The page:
In this modern day music world the oft used comment about the struggle to create the sophomore release holds little water with me as artists seem to take an age to get there thus rendering the excuse just that …. an excuse.
However there are still some musicians doing things the old fashioned way, the hard way. Getting out there and gigging night after night, month after month. Giving 100% every time whether there be 1000 in the audience or little more than a handful. Eager to please their expanding fan base, every spare minute is taken writing new material. Having new product to sell at these shows is paramount to their survival and also gives the follower a feeling of being part of the journey. One such artist is Rachel Harrington.
Don’t get me wrong “City of Refuge” is a decent enough follow up to “The Bootleggers Daughter”. You just get the feeling that with a little more time it could have been even better than that debut. Songs like ‘Karen Kane’, ‘Old Time Religion/Working On A Building’ with its great clarinet, background vocals and jazz feel, ‘Truman’, ‘I Don’t Want To Get Adjusted To This World’, and the superb album highlight, a reworking of the Bobbie Gentry hit ‘Ode To Billy Joe’ are all on a par with anything from the earlier album.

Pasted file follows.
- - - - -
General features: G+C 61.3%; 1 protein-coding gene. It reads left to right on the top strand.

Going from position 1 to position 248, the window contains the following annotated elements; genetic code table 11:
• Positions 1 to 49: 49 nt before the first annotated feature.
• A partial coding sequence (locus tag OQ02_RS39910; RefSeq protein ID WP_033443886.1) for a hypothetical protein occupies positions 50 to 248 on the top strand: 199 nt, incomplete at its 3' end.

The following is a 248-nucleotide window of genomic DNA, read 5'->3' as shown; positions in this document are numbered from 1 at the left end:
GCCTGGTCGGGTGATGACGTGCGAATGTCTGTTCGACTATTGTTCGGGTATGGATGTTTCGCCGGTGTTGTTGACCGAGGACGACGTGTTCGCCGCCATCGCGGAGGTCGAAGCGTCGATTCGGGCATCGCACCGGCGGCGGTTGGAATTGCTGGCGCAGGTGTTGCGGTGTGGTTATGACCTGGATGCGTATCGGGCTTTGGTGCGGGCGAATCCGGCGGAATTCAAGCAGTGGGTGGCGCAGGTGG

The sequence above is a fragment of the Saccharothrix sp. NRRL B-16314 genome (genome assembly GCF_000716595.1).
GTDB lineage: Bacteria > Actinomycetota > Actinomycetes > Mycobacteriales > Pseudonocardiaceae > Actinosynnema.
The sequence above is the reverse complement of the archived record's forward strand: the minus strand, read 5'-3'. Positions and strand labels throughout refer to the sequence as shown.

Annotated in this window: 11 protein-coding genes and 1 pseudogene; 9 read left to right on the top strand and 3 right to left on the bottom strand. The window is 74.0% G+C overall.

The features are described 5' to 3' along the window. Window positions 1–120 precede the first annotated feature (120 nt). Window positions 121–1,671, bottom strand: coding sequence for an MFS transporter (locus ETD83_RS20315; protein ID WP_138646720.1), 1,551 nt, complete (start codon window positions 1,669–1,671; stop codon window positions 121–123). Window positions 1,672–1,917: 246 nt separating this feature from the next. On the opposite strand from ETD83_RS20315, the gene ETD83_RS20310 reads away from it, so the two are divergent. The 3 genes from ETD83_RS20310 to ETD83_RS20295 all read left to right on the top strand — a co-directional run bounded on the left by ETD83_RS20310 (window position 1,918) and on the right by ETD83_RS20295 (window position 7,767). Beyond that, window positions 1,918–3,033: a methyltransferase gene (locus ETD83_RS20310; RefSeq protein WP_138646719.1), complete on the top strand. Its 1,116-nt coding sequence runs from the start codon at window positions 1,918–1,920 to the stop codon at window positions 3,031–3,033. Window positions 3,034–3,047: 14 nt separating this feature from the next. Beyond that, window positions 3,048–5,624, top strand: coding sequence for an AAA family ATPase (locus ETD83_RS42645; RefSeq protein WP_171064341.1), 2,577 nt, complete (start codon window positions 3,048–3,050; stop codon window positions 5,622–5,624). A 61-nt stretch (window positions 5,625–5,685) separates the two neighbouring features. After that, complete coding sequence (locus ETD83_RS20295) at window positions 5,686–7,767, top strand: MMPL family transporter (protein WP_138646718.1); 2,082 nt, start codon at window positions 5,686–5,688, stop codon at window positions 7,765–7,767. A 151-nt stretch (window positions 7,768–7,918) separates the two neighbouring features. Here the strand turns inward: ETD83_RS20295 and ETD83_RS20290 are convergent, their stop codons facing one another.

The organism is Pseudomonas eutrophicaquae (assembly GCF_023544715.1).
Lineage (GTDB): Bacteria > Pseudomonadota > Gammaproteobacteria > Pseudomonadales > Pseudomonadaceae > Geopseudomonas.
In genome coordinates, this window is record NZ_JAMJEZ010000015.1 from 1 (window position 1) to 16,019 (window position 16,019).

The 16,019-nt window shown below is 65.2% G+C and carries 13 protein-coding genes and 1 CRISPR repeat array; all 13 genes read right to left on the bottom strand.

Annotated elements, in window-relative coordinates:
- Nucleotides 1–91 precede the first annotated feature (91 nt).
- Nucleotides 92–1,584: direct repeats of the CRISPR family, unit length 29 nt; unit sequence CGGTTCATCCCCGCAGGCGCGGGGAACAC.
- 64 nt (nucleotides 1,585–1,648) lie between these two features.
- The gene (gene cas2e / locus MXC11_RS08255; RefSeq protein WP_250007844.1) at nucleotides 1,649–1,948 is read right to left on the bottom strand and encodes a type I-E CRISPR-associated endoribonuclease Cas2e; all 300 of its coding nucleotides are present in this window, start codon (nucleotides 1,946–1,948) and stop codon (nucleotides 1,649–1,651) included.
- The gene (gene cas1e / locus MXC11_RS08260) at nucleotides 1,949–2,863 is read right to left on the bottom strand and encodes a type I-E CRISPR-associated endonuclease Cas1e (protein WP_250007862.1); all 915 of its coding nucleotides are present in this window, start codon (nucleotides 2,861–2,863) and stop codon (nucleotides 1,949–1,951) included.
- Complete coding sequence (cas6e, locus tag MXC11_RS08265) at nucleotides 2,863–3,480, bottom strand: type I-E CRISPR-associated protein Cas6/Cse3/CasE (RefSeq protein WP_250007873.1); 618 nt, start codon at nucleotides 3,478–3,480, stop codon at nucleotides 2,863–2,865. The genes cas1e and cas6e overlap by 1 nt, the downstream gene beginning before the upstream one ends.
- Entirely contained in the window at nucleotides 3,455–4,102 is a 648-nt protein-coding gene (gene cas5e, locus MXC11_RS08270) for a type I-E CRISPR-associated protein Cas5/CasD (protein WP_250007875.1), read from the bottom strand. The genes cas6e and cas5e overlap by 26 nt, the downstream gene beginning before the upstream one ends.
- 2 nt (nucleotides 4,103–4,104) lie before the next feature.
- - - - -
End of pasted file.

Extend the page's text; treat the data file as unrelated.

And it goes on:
However, I just found some of the other tracks a little underwhelming and uninspiring. For me there was just a little too much of the old depressing feel of standard country music and not enough of the fresh innovative approach from the debut.
Having said that though there is still not an off key syllable or note to be found anyway and lovers of that old fashioned traditional sound will probably think I’m talking out of my hat. Everything music wise is of course down to personal taste. Once again the original tunes which encompass seven of the ten on offer feature great story telling from Rachel. Particuarly on opener ‘Karen Kane’ which is the best of the original compositions.
So all in all then a little bit of a drop down from “The Bootleggers Daughter” but as I said that may be down to my personal taste as much as the sophomore effect. However the scant thirty two minute duration lends creedence to the latter. Either way “City of Refuge” is still a good enjoyable album from an extremely talented artist who is surely going to around for a long time to come.
© Martin leedham. First published on RYM October 2010